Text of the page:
You Need a Medical Diagnosis First

Before you submit your application, get a complete medical evaluation and diagnosis. After all, the basis of your claim is that you are disabled and cannot work. The insurance company is going to pay very close attention to what is on the paper. They will need to see a specific diagnosis that makes your condition very clear. The insurance company has a limited amount of time to respond to your claim; 45 days to be exact. They have the right to ask for an extension if they need more information or if they just need time. They also can request that you provide more information. Then, they can have up to a 30-day extension from the time that they make the request or receive additional information.

What to Do When You Receive a Claim Denial

If they decide to deny your claim or cut off your benefits, they must be very specific about why, so you know when you try to appeal the denial. You should take their explanation to your attorney to review. Even though your ERISA rights come from federal law, your long-term disability claim is evaluated directly by the insurance company. Federal courts do not get involved until later in the process if it is necessary. The insurance company has its own financial framework under which they operate. They will deny claims for any reason that they can, so they can avoid paying them.

Why the Insurance Company Might Deny Your Claim

Here are some reasons why an insurance company may deny your ERISA long-term disability claim:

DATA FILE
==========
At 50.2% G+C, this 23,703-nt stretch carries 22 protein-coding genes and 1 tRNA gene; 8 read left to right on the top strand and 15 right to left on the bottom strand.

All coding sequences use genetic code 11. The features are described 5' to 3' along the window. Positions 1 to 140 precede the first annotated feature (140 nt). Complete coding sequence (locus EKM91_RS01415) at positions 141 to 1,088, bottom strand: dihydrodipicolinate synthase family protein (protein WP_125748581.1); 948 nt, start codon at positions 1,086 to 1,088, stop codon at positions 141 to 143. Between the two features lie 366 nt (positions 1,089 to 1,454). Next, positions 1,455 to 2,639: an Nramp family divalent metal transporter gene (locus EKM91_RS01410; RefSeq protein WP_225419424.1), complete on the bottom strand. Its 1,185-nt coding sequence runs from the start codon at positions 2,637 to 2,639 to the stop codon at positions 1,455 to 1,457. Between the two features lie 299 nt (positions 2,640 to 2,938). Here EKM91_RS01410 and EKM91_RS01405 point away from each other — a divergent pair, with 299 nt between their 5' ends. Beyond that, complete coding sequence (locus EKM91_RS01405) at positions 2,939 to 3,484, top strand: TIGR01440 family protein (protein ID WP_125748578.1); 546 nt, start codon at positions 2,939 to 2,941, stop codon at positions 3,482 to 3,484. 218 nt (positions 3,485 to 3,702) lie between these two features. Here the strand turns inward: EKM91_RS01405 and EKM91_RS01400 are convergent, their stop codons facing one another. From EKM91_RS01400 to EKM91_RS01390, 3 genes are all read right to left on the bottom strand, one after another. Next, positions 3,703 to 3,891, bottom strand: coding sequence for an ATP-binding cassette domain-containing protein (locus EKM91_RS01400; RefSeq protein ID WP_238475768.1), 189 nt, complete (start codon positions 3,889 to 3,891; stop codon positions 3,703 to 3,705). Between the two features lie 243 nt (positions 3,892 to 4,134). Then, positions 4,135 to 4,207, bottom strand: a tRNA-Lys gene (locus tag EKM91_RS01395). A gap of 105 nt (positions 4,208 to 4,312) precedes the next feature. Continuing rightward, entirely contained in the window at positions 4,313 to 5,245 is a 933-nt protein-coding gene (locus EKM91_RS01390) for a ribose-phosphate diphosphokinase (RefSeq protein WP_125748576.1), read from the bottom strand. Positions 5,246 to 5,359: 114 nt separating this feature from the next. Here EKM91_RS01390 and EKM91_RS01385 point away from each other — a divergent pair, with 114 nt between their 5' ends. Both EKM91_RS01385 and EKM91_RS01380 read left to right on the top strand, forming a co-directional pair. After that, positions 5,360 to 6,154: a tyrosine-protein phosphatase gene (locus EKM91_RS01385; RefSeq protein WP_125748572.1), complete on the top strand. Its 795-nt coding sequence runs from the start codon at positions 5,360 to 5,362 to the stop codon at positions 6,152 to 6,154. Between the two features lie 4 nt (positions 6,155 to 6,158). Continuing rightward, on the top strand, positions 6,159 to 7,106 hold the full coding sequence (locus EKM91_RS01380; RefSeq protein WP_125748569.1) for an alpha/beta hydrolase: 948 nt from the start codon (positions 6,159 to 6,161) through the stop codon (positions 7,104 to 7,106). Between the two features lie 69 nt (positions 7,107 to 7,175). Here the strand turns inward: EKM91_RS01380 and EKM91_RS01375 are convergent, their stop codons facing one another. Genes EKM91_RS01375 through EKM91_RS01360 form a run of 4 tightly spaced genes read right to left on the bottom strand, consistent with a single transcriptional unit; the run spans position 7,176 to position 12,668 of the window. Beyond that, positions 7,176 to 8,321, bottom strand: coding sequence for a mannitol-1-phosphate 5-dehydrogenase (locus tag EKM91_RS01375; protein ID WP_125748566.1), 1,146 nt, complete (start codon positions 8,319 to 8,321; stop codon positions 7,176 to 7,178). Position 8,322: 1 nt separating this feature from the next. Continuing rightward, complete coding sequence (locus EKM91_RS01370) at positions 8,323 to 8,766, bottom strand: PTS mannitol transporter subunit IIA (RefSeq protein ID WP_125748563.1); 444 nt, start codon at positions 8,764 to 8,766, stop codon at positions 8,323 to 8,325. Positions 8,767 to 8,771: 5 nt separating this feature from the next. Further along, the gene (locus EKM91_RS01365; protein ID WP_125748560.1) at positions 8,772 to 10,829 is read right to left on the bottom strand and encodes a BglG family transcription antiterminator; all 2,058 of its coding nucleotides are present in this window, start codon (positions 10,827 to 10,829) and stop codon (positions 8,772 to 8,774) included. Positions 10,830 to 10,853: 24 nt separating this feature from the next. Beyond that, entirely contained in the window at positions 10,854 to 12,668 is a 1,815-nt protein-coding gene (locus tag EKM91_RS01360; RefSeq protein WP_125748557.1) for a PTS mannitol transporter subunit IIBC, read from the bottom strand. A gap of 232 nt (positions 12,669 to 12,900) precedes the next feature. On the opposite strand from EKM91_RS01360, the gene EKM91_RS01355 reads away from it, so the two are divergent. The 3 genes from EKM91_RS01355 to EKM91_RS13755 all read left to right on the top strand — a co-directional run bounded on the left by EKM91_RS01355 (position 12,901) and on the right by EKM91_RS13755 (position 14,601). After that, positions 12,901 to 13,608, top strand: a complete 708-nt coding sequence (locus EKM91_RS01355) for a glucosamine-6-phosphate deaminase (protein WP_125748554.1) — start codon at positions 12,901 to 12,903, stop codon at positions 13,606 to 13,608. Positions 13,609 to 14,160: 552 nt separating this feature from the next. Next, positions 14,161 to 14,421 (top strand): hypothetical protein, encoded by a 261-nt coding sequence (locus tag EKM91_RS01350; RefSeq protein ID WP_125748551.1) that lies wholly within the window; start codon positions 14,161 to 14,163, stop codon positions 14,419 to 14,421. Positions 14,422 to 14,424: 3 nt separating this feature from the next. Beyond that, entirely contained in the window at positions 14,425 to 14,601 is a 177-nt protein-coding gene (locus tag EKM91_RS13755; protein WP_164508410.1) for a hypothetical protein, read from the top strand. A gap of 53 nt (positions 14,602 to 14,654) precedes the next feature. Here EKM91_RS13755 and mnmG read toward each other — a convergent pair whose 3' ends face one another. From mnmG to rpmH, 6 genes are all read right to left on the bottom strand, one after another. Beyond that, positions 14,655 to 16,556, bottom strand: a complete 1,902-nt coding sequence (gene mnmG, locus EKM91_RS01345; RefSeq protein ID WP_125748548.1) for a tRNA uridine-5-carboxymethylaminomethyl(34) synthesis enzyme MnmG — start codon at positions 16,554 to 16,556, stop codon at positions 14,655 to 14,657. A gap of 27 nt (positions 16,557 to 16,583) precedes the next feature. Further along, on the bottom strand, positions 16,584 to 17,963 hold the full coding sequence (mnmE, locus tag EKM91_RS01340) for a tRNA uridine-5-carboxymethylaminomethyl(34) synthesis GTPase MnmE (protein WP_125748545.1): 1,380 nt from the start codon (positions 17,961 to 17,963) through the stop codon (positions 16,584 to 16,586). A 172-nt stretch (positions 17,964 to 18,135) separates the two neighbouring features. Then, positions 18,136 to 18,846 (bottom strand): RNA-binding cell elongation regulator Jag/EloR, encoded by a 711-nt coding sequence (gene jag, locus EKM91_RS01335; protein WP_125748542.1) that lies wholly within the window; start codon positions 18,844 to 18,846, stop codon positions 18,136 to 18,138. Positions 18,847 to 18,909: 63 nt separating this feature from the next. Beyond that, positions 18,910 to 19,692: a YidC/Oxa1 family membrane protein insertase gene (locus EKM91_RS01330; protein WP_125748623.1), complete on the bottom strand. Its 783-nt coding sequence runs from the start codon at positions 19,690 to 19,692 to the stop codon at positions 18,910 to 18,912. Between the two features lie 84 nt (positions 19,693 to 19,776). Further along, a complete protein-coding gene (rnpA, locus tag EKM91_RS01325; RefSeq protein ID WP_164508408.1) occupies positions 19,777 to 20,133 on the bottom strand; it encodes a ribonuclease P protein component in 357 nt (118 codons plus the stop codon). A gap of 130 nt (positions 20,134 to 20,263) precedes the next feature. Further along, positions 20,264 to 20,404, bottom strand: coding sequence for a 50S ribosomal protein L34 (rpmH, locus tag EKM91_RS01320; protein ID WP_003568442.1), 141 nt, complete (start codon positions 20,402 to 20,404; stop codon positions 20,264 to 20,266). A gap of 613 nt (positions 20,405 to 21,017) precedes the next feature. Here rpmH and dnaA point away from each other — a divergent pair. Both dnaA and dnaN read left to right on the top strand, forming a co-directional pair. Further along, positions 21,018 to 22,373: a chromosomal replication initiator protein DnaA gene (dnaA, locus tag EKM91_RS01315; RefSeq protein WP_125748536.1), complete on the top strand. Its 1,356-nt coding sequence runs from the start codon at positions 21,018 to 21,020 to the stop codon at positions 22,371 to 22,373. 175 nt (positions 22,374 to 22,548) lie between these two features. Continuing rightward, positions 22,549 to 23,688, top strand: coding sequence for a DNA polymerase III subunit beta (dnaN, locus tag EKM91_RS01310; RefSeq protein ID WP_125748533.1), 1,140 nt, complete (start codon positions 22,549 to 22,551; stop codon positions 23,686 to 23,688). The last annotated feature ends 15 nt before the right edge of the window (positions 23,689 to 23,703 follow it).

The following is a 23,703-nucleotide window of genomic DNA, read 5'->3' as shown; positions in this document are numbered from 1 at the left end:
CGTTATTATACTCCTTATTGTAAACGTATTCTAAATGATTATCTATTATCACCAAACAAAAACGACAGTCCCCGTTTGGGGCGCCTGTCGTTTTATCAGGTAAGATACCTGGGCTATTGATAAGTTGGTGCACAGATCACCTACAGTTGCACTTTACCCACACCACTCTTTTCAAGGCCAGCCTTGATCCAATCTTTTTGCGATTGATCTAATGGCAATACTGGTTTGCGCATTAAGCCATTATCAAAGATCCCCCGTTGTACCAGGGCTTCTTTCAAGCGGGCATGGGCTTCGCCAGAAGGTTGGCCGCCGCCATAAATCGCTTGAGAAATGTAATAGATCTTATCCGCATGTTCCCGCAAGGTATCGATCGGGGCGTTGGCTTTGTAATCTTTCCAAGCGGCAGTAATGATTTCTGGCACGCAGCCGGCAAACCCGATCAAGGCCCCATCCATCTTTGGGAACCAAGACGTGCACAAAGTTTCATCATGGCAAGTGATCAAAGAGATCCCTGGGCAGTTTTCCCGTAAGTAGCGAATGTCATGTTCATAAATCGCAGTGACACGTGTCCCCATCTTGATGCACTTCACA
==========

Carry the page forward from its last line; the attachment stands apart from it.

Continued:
• They do not believe that you have a disability - each policy will have its own definition of the word. Having a disability is a requirement for coverage. The insurance company may claim that what you are suffering is not a “disability” within the meaning of the word in the policy.
  • The medical evidence does not support your claim - every claim must have support from a medical diagnosis that is evidence of the disability. You must have seen a doctor (certainly more than once) who has a valid basis for making a statement that you are disabled. In some cases, the insurance company may say that the diagnosis does not support the finding of a disability or the paperwork is missing in the first place.
  • They are aware of inconsistent evidence - never underestimate the power of an insurance company to go out of their way to get evidence to deny a claim. They could review your social media or even have someone follow you. If they think that your life and what you do is inconsistent with someone disabled, they may deny the claim.
  • The claim does not meet deadlines or paperwork requirements - These procedural requirements mean a lot, and you should take them seriously. If you make a mistake, it can lead to a claim denial.

How the ERISA Administrative Appeal Works

When an insurance company initially denies your claim, it is not the end of the road in your quest for benefits. ERISA lays out an appeals process that you must follow. If you do not already have a lawyer at this point, this is when you must hire one. The appeals process has tight deadlines, and you must do it right, so you need someone with experience in contesting claims denials. The ERISA administrative appeal is somewhat different from the usual claims appeal because of the provisions of the law. You file the administrative appeal with the insurance company, not in court. While the insurance company does not have the final say over your claim, they do have an incredible amount of power, and it can make your life more difficult. Ordinarily, you would sue an insurance company for improperly denying your claim or terminating your benefits. Recent changes to the federal rules allow you to sue an insurance company for their failure to follow Department of Labor guidance, although you still cannot sue them for denying your claim.

The Insurance Company Appeals Process Is Crucial